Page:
Discovering - Southern Africa - South africa - Zimbabwe - Women - Crime
Human trafficking and sex slave rings on the rise in Southern Africa
Human trafficking between Zimbabwe and South Africa has reached alarming proportions as an average of 7000 people per month are said to be involved. Most victims are been forced into prostitution by gangs of human traffickers.

According to a report released by Zimbabwe Human Rights (ZimRights), traffickers are said to be preying on people, particularly women, who wished to leave the country without sufficient documentation.

Also women and children fleeing the political and economic problems in Zimbabwe are said to be the most affected group of people, over the years, after being lured with the promise of jobs. A high number of this group has been forced into prostitution by a network of human traffickers.

The report says traffickers mostly use South African-registered vehicles at the Zimbabwe/South African border post at Beitbridge, where they charge a fee upfront to transport their clients illegally into South Africa, the report says.

However, soon after crossing into South Africa they make requests for large sums of money, which they are fully aware the hapless passengers cannot afford.

Reads part of the report, "Failure to meet the demands results in confiscation of mobile phones and jewellery as part payment, after which victims are then detained in houses in outlying areas, sometimes with the knowledge of the South African Police Service (SAPS)".

"These shrewd traffickers use victims’ mobile phones to call relatives of the victims demanding more money, or use the victim as sex or manual labour slaves. Some witnesses revealed men are forced into crime while women are often forced to commit sexual acts with various men as payment, exposing them to deadly diseases such as HIV/Aids."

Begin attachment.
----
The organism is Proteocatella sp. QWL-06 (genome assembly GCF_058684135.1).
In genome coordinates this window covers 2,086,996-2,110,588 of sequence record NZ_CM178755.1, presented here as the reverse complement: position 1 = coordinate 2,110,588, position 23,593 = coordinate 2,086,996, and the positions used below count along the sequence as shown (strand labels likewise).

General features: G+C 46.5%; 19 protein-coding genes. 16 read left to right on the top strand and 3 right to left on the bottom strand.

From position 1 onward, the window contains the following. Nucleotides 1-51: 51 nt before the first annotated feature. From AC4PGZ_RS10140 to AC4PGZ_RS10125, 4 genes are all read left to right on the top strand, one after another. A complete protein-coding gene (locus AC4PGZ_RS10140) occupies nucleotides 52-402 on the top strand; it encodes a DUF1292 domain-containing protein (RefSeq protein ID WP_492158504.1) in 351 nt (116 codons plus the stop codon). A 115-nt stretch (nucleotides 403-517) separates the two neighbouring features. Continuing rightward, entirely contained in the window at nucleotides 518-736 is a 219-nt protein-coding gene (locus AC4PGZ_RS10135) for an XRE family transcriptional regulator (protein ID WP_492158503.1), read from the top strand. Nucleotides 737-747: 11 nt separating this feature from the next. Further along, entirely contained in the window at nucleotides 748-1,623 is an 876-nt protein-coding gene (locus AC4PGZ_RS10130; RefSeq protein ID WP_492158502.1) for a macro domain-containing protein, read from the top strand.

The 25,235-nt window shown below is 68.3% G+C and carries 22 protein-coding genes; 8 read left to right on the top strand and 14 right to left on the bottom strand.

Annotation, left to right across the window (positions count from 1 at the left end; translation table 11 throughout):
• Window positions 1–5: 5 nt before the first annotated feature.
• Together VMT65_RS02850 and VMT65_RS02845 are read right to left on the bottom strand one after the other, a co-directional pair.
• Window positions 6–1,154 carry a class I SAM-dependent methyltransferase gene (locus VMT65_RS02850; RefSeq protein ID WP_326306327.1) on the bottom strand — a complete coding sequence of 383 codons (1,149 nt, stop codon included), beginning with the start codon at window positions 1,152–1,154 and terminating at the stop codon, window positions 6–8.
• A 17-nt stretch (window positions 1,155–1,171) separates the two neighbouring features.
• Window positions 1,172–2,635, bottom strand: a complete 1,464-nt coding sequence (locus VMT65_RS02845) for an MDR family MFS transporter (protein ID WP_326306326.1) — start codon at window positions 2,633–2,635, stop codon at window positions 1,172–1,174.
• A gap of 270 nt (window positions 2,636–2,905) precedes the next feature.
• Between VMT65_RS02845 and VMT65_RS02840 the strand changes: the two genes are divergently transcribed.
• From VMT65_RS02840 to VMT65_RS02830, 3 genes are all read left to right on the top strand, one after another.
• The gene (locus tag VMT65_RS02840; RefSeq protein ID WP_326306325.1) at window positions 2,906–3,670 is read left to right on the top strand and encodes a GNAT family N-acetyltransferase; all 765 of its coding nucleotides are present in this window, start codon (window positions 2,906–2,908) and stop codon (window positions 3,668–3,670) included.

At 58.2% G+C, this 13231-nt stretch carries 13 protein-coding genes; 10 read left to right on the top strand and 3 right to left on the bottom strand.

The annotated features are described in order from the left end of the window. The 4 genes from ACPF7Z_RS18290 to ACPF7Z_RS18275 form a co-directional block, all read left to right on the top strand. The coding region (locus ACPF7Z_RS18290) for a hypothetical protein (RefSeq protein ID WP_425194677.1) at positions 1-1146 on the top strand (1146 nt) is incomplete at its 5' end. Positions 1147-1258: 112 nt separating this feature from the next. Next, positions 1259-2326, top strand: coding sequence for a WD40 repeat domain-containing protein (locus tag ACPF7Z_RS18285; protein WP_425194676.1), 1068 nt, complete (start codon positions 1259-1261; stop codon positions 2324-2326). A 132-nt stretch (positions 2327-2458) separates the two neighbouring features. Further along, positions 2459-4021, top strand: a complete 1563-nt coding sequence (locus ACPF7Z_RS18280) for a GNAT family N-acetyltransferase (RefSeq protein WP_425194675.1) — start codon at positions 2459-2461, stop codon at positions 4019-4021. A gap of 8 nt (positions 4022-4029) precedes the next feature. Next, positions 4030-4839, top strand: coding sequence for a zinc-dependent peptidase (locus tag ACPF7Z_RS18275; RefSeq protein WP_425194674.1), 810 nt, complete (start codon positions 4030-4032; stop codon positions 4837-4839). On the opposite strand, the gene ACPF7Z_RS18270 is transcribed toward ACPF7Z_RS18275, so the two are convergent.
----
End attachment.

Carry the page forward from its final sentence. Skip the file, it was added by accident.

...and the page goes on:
Fees averaging R5000 (about $700) is charged for getting into South Africa.

A two week Zimbabwe passport cost $250 of which “most people are not prepared to apply for claiming that it is too expensive. However they are risking their lives by engaging in risky trafficking practice”.

ZimRights director Okay Machisa said his organisation called on all Zimbabweans to travel with adequate documents and to be on the lookout for unscrupulous people who want to exploit their vulnerability.

"In as much as people are in pursuit of greener pastures each one of us must prioritise the security of our lives. ZimRights also urges government to focus its attention on this problem of human trafficking, which is fast becoming a global crisis."

However, Zimbabwean government rejects reports that human trafficking is a growing phenomenon in the southern African country, despite the existence of enormous evidence on the ground.

Read More: South Africa’s deliberate move to deport Zimbabwean immigrants?


South africa

your opinion
your opinion

Be the first giving your opinion



 
see also



Discovering

search
 

newsletter